Planning consultant conducts workshop in county

A public health, planning and transportation consultant from Massachusetts recently spent a couple of days visiting Jackson County to discuss possible sidewalk and crosswalk improvements.

Mark Fenton of Scituate was invited here by the Healthy Jackson County coalition to present a workshop. He also made a windshield tour of parts of the county to look for areas that could use improvement.

People from Brownstown, Crothersville and Seymour were invited to attend the workshop and receive feedback from Fenton about road and sidewalk projects.

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The workshop is connected to a $1.15 million obesity prevention grant from the Centers for Disease Control and Prevention that Purdue University administers for Jackson and Lawrence counties. That two-year grant runs out in October.

Fenton’s visit was an effort to find ways of creating more efficient and safer walkways near schools and downtown areas.

“Mark Fenton’s presentation helped demonstrate how safe places for indoor and outdoor activities and interactions with people, paths, parks, bikes and cars are still an important part of having local healthy and safe communities,” said workshop attendee Dr. Jack Gillespie, Brownstown Township chairman.

“Listening to a motivational speaker and participating in such a workshop helps give one a better understanding of things we have neglected,” Gillespie said. “It also helps start making the changes needed locally to develop and maintain a healthy environment.”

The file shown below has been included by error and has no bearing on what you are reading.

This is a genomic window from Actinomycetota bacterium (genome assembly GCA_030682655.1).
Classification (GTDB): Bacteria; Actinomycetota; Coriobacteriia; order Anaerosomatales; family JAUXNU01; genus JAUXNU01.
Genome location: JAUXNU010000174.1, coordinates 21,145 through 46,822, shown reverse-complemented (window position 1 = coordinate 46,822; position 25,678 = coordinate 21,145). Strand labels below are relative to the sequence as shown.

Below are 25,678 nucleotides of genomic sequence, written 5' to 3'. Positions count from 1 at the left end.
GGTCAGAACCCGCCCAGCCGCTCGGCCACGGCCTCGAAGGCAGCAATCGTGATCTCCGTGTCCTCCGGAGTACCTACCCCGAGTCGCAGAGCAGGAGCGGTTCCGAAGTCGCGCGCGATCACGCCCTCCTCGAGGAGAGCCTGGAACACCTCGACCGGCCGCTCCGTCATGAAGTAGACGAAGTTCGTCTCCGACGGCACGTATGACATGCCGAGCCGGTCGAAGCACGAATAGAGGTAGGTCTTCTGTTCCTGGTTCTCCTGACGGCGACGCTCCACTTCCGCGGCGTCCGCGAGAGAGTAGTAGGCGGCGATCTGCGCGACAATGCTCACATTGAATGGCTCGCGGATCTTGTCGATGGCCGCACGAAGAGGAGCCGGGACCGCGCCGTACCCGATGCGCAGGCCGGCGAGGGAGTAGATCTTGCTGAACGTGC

Gillespie said the Healthy Jackson County community objective to reduce obesity has actively increased awareness of some of the local environmental limitation.

As a township board member, Gillespie believes a safe and healthy local environment should be one of the most important responsibilities for local government units.

Kris Darlage Meyer, Purdue Extension Jackson County educator and community health champion, also attended the workshop and walk audit in Brownstown, where the focus was on the safety of school routes and also the areas adjoining the elementary and middle school.

“Mark looked at traffic speed, congestion from cars in the area and the safety, or lack of, where students walk and bike in school areas,” Meyer said. “He also looked at ways to improve the crosswalks that students use on town streets.”

Attention also was drawn to the developing Brownstown trail system and future plans for the extension of it.

“In Crothersville, he toured an area often walked by students to get to school and where they cross (U.S.) 31,” Meyer said. “He made suggestions as to how the safety of crosswalks and the main walk routes used could be improved.”

Meyer said the main topic in Seymour was downtown and the area being developed into the new downtown park.

“He looked at walkability as far as safe walk routes to the park space and how users could reach the park as well as ways of connecting some important downtown locations to one another, such as employees from the hospital having easy walk routes and crossings that lead to the downtown area,” Meyer said.

Fenton’s recommendations can now be used for planning purposes, she said.

“It is our hope that each town will be able to make an application for funding for at least one of the street or safety improvement projects identified by their work group during the workshop,” Meyer said. “Once approved for funding, towns will be able to make some of the changes he recommended to them.”

Becky Schepman, executive director of Seymour Main Street, also attended the workshop.